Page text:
The new band featuring three members of the classic DOKKEN lineup along with former LYNCH MOB and current WARRANT singer Robert Mason will tentatively release its debut album in April 2019 via Frontiers Music Srl.
The group, which is provisionally dubbed THE END (and was known in its formative stage as SUPER STROKE), recorded the disc with bassist Jeff Pilson at the production helm and Alessandro Del Vecchio, the in-house producer for Frontiers Music Srl, mixing.
Pilson, who has been a member of FOREIGNER since 2004, told That Just Happened about THE END's upcoming effort (see video below): "The record is actually done. It hasn't been mixed yet. That's gonna start soon. We actually have a wonderful guy by the name of Alessandro Del Vecchio that's gonna be mixing it, and he's really great. And he's over in Italy. But the record is done. I'm really excited about the music, and so is the label.
"We're gonna do our best to try and figure out a way to do some shows somehow somewhere, hopefully close to the release date," he continued. "That's a goal. It's never easy, because FOREIGNER tours so much. But that is a big goal. And we're very, very excited about it. The record just came out amazing. I mean, the singing and playing on it… wow!"
Joining Pilson in THE END are his onetime DOKKEN bandmates George Lynch (guitar) and Mick Brown (drums).
Lynch told Idaho's 94.9 & 104.5 The Rock radio station about THE END: "I do a lot of records where they're just sort of seat-of-the-pants, which is nothing wrong with that, like KXM and ULTRAPHONIX, [which are] written real quick — we just get in a room and bang it out and just go with our first instincts, and we don't really labor over it. THE END record is really the opposite of that.
"Jeff and I spent a lot of time crafting the songs, as we did in the DOKKEN days," he continued. "I think there's quite a bit of '70s art rock going on in some of these songs, which is pretty cool. It's got the usual groove, heavy rock thing, melodic rock thing, it's got all that — but it's also got that '70s, ELO, ELTON JOHN [vibe] — just really interesting, intelligent, classic changes. It's a very satisfying record to listen to — it's pretty deep, and I think people will really dig it. It doesn't sound like DOKKEN; it doesn't sound like LP [LYNCH/PILSON]; it doesn't sound like LYNCH MOB. It has elements of all that, obviously. I think it's a natural evolution of the LP record that closely it resembles in my mind. It's me and Jeff sitting at his studio working it out, so what you're going to get is really that, with Robert Mason on top of it.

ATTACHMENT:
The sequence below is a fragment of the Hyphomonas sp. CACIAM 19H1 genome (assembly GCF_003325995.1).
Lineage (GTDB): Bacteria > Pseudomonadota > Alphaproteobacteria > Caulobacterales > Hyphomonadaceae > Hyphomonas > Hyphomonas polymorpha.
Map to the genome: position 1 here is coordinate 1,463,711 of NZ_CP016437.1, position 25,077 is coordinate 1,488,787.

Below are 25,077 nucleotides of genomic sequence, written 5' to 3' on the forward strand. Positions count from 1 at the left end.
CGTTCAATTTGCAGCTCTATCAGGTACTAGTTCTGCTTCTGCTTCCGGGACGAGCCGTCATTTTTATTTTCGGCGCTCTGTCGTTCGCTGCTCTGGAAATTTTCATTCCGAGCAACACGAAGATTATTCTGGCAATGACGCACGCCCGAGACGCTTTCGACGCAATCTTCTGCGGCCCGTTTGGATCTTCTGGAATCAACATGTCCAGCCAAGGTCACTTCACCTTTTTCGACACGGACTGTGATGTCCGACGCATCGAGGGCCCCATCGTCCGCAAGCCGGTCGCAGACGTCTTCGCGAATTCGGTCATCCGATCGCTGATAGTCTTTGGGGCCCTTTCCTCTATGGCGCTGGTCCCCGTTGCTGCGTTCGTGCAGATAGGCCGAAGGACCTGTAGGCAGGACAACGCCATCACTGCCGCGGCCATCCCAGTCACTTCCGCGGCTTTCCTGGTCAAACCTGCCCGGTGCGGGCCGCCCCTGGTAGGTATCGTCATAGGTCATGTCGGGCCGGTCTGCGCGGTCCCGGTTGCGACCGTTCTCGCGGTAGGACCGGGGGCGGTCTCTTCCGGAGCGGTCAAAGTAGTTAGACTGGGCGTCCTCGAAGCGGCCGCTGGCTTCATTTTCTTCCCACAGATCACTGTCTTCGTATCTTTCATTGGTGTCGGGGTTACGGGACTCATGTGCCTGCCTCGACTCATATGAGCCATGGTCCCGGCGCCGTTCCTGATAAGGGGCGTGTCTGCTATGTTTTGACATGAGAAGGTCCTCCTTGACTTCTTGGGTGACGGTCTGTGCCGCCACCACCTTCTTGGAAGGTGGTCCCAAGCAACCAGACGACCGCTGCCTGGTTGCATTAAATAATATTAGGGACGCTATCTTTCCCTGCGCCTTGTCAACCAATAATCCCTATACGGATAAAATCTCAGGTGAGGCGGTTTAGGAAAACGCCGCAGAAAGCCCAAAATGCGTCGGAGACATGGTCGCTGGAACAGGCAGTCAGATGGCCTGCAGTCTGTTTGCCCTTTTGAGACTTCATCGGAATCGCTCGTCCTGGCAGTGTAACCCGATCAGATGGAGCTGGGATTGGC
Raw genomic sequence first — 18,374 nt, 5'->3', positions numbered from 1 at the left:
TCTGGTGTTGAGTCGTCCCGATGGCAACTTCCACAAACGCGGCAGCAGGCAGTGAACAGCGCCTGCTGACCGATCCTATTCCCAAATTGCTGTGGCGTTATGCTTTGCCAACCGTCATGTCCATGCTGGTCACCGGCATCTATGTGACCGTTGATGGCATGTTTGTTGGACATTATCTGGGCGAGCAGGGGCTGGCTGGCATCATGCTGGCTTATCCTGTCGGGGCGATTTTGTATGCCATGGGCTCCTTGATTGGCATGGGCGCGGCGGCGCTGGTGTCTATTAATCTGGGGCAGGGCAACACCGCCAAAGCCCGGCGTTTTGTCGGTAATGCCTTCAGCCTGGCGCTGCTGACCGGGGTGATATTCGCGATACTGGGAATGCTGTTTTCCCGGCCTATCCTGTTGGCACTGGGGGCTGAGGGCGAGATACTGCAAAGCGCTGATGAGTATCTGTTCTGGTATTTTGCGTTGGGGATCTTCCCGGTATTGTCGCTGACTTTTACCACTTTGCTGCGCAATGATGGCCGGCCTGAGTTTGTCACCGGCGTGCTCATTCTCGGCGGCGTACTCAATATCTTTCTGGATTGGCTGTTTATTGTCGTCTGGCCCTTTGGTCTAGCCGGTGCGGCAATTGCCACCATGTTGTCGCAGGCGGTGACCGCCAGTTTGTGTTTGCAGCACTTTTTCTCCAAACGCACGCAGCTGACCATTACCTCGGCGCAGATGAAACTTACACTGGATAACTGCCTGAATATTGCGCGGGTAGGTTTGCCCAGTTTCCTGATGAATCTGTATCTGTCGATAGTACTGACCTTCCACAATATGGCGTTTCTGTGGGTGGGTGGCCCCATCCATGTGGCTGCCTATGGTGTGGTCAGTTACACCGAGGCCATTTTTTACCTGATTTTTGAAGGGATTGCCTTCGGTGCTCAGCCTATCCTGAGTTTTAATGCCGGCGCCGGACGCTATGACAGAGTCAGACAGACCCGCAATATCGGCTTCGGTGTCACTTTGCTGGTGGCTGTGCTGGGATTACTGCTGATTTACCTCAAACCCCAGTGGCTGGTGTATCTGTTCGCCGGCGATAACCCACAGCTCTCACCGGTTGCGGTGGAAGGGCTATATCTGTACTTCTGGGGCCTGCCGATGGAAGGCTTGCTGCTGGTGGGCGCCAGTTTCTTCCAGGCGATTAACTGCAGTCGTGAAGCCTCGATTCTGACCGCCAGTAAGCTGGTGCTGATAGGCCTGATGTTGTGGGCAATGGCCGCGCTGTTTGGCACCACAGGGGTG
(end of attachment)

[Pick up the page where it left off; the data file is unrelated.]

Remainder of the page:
"God, that guy — what a monster," George added, referring to Mason. "Robert's been doing LYNCH MOB shows this year with us — not all of them, but I'd forgotten how powerful he is. Unbelievable singer."
Earlier this year, Mason told the "Talking Metal" podcast that working with Lynch, Pilson and Brown has "given all of us a renewed sense of what it was like to be creating together and maybe even playing together. Jeff and I get along great," he said. "Jeff produced 'Louder Harder Faster', the new WARRANT record. He and I have always been kind of friendly but didn't really know each other until that project, and we got on so well in the studio and elsewhere that it was a real easy tie-in for those three guys to call me up and say, 'Hey, man, we wanna do this record. We don't know what we're gonna call it, but it'll have the DNA of our bands, and it'll be us, but we want it to sound a little different. What do you think?' I was all over it."
Asked if the new project is musically similar to DOKKEN, Robert said: "I don't think it sounds like DOKKEN with me stapled on to it. I honestly didn't want… And it's no disrespect to anything, because I love what they did, and I was a fan — I still am. That wasn't something that I wanted to do. And thankfully, when Jeff and George started playing me demos and their early ideas, it doesn't sound like that. And Mick Brown [told me the other day], 'I'm so stoked about this. The cool thing is it sounds like us, but it doesn't sound like us.' It's Mick's way of saying that, I think, the DNA is there and you hear the influences and you hear who it is and what it is, maybe. We're just making music and having fun, but we are having fun being creative with each other again. And I pray that that translates into the final product and that people will just embrace that."